The very first thing you need to do in order to implement this is to define the semantics clearly. At the moment, you’ve not done that.
when keyword create a thread that observe the variables in the condition. If it changes, it will check the condition again. If the condition is fulfilled, it will execute the indented code below.
What do you mean by “variable” here? If the when construct is within a function, can it access local variables of the function? What about variables declared
nonlocal or global? Can you observe an instance attribute (
obj.something)? What about an element of a collection (
some_list)? What about properties (attributes that are computed)?
Are conditions other than equality allowed? What about
<? What about more complex checks like
x % 2 == 1?
The definition says “when the variable changes” - there’s no mechanism in Python to trigger an action when a variable changes - do you plan on adding one, and if so how will that interact with optimisations like dead code elimination, and how do you plan on it not imposing a performance cost on the vast majority of variable modifications that don’t need to trigger an action?
Or if you’re just planning on a background thread periodically checking the value, how often does the thread check the monitored value? Can the user change this? What if it’s too fast (or too slow) for the application’s requirements? Can the user stop the monitoring? Or pause it? What if the variable changes from the trigger value to another value and back again in between two checks? Will that value change simply be missed? How will users be able to rely on a mechanism that might simply not work some times?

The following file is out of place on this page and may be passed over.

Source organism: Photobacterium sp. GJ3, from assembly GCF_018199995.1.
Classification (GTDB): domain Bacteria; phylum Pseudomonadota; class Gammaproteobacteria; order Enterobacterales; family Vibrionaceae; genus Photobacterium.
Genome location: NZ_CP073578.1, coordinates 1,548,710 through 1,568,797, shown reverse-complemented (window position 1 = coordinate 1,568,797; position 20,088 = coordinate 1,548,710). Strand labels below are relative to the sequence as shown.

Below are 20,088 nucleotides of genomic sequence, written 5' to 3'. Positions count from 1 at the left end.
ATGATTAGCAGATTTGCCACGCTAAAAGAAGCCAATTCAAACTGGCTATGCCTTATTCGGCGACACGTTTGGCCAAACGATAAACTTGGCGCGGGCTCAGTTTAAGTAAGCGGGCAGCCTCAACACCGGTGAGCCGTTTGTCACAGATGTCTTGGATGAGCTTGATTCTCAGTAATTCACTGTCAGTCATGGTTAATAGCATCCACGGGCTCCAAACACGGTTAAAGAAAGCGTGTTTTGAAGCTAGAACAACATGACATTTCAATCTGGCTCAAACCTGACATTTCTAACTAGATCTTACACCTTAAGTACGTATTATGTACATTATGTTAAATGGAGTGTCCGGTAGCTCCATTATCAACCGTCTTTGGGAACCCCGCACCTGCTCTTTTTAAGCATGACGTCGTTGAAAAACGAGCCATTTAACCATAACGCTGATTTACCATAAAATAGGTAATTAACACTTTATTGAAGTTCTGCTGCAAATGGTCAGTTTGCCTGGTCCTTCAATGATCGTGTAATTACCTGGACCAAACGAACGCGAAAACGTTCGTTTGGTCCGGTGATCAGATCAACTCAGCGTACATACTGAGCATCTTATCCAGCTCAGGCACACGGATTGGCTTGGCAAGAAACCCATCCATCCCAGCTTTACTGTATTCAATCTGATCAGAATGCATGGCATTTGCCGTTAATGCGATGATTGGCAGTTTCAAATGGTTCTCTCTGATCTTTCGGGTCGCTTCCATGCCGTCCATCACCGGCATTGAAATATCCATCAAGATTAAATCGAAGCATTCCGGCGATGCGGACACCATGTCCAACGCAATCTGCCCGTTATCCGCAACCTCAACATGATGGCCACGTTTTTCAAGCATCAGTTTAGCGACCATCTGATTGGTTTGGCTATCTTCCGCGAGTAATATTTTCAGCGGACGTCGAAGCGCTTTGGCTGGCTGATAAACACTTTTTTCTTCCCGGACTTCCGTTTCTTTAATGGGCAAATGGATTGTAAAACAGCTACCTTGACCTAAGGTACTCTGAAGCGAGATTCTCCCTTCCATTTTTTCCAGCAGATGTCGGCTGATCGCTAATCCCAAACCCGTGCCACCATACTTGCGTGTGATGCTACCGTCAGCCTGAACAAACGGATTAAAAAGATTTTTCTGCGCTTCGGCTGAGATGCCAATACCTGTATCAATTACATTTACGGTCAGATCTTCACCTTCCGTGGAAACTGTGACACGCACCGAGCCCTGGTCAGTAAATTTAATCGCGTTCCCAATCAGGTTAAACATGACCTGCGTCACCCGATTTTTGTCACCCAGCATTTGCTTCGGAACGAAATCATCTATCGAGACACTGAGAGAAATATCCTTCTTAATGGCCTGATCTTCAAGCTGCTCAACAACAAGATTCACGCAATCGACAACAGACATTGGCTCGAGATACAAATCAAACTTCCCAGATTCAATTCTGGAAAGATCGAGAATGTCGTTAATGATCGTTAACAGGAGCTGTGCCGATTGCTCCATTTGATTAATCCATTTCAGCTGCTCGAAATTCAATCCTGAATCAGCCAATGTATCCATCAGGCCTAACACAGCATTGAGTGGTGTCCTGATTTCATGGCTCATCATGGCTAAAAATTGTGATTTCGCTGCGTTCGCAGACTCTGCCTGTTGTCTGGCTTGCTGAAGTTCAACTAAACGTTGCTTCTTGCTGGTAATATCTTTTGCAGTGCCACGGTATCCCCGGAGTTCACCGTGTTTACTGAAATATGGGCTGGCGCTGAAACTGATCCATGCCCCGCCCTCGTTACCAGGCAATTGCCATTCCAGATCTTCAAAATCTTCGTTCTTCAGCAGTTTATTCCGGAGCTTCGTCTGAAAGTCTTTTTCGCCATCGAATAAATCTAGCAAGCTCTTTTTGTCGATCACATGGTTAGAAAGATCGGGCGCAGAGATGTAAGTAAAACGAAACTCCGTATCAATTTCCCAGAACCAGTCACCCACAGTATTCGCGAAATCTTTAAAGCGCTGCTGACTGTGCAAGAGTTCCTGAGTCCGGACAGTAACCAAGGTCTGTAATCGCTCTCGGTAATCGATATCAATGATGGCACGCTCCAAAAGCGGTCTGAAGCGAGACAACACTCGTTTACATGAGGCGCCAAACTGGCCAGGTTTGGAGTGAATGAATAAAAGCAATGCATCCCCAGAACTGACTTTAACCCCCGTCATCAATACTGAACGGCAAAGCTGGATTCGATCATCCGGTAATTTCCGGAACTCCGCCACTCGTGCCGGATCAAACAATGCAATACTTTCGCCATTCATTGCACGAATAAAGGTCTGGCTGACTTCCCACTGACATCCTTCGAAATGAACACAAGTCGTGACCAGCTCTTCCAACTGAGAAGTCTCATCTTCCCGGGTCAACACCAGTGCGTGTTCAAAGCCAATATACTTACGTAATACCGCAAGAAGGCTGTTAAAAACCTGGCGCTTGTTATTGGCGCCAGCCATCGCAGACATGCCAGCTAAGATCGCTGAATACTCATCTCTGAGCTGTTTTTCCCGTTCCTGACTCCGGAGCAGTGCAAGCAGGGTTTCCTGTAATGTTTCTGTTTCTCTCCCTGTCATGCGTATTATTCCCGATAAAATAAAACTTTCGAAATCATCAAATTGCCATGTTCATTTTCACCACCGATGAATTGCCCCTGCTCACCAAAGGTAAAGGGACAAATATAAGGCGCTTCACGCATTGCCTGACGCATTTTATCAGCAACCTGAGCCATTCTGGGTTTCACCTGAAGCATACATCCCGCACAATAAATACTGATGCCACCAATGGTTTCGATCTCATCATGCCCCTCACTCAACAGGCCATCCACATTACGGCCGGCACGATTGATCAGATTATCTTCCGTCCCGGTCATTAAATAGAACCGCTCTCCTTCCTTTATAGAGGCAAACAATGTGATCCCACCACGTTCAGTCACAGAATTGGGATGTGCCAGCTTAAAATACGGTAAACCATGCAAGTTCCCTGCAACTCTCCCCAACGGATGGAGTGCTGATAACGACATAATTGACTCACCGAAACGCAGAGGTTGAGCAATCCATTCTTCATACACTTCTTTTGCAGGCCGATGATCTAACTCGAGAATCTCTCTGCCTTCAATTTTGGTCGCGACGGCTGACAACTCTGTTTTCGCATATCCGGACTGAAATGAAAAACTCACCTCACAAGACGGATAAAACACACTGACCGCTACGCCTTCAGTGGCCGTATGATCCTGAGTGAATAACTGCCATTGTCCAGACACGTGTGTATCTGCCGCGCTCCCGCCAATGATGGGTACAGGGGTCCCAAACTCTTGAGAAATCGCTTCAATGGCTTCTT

Does the monitoring thread persist after the function that contains it? Consider:
global_val = 0
x = start_val
when global_val == 19:
x += 1
global_val = 19 # The print needs to access the local variable x, which no longer exists...
global_val = 1
global_val = 19
# Will *both* instances of the when block, from the two calls to monitor_val, be triggered?
# Will it therefore print 14 and 5? Just one? Which one?
How does the thread have access to x?
You have to answer all of these questions - language features can’t be specified in terms of things that “the developer should be cautious about”. It’s fine to have clearly and precisely defined semantics that result in undesirable behaviour like infinite loops, but not to have semantics that say such things “might” happen, without being clear how or why.
Personally, I think this proposal is potentially interesting as a possible (3rd party) library, offering a different way to do “background tasks”, but it’s currently far too under-specified. And it stands no chance in its current form of being accepted as a language feature. Quite apart from the unclear specification, which itself would be enough to kill it, threads in Python are currently implemented by library code, not by language constructs. I can’t see this being the mechanism that gets chosen as the fundamental (i.e., language-level) interface to threads.